8chan Is Back as 8kun. Its Racist Users Found New Homes While It Was Offline. - 2019-11-11
8chan went offline in August after the mass shooting at a Walmart in El Paso, Texas. An hour before the alleged shooter killed 22 people, he apparently posted a racist, anti-immigrant screed on 8chan and wrote, "Do your part and spread this brothers!" It was the third instance this year that a shooter had posted a manifesto to 8chan, but this time, the anonymous image board—a haven for conspiracy theories and bigotry—faced blowback from its service providers, including Cloudflare, which the site used for security, and Tucows, its domain host. Both dropped 8chan—which is owned by Americans but is based in the Philippines—as a client.
On Nov. 2, 8chan came back online with a new name and new service providers. It's called 8kun, and it's run by the same owner, Jim Watkins. But while the users who made 8chan what it was were certainly hampered by the site's deplatforming, they didn't disappear when the site went down. They found other ways to congregate.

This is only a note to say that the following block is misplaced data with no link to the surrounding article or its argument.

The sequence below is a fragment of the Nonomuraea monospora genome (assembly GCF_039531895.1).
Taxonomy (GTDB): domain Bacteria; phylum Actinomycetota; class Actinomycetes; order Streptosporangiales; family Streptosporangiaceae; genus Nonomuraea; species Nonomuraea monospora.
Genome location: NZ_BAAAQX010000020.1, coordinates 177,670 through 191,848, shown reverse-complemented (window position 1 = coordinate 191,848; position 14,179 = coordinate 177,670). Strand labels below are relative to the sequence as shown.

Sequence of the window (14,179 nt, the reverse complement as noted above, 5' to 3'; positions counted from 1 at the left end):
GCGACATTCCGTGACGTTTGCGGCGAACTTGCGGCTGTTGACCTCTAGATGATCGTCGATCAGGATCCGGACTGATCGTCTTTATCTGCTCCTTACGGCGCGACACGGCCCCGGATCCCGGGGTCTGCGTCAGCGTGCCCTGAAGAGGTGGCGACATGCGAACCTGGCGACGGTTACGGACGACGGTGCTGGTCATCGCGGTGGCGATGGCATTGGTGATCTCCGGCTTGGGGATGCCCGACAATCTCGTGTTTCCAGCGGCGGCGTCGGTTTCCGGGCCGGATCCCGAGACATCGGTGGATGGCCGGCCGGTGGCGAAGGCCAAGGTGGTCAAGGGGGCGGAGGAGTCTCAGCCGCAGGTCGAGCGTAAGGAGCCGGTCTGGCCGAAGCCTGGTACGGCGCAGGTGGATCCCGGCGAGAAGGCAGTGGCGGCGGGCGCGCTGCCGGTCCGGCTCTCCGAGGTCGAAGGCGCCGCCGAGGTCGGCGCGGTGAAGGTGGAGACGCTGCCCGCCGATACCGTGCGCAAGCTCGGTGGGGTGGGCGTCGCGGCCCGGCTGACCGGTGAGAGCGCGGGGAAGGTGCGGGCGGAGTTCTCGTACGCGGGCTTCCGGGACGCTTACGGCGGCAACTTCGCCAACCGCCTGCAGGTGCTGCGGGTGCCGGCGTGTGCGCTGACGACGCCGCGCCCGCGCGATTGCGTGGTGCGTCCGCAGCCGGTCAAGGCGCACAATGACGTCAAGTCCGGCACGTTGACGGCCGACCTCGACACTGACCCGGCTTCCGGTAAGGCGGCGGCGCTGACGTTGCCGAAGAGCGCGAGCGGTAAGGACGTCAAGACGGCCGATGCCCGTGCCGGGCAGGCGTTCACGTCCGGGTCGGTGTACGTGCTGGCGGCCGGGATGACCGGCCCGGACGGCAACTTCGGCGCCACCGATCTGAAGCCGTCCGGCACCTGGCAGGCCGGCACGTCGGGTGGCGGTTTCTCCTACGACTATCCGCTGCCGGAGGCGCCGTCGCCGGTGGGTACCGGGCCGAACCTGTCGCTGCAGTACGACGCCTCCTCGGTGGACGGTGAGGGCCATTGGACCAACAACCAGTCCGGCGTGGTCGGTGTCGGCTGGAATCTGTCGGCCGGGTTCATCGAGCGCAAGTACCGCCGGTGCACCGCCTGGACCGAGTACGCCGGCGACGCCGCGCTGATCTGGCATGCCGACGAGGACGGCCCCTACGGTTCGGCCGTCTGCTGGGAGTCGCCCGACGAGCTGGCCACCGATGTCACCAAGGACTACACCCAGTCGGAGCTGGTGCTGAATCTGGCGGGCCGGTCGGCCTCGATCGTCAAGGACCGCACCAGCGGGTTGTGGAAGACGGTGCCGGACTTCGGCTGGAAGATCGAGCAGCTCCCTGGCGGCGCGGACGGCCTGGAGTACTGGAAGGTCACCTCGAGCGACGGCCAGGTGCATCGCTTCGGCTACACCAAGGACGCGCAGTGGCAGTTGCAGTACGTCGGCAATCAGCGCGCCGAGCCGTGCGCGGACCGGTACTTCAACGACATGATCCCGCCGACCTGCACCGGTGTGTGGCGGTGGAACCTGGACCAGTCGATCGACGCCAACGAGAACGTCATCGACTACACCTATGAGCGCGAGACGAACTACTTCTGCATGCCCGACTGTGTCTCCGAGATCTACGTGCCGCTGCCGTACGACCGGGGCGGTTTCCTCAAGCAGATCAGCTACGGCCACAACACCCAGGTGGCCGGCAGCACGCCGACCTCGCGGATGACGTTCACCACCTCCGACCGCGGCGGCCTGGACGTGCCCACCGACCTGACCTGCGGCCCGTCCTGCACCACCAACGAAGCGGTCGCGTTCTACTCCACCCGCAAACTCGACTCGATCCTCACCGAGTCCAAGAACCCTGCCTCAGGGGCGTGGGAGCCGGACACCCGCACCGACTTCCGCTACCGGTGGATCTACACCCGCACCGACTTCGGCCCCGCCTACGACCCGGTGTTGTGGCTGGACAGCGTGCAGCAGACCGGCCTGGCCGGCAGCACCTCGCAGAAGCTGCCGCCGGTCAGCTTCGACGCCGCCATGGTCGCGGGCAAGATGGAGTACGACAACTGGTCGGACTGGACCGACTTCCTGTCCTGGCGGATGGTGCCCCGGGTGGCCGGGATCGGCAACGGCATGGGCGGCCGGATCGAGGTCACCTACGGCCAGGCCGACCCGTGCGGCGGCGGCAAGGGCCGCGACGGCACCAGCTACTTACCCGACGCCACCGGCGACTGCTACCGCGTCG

8chan and the new 8kun look identical, but they're not. 8kun is currently only reliably accessible on the dark web, meaning that to reach it you need software like Tor, which allows users to browse the web anonymously and reach unindexed websites. It's not hard to download the Tor browser, but it's still an extra step that makes 8kun harder to find and likely to have fewer visitors than its predecessor, which had millions of users. Another main difference: 8kun doesn't have a "/pol/" board (short for "politically incorrect"). That corner of 8chan—named after a board on its forerunner, 4chan—was where trolls gathered to discuss politics and plan harassment and doxing campaigns against people they disagreed with, like activists and journalists. It's also where the alleged perpetrators of the El Paso and Christchurch, New Zealand, massacres—as well as a shooter in Poway, California—posted their manifestos before opening fire.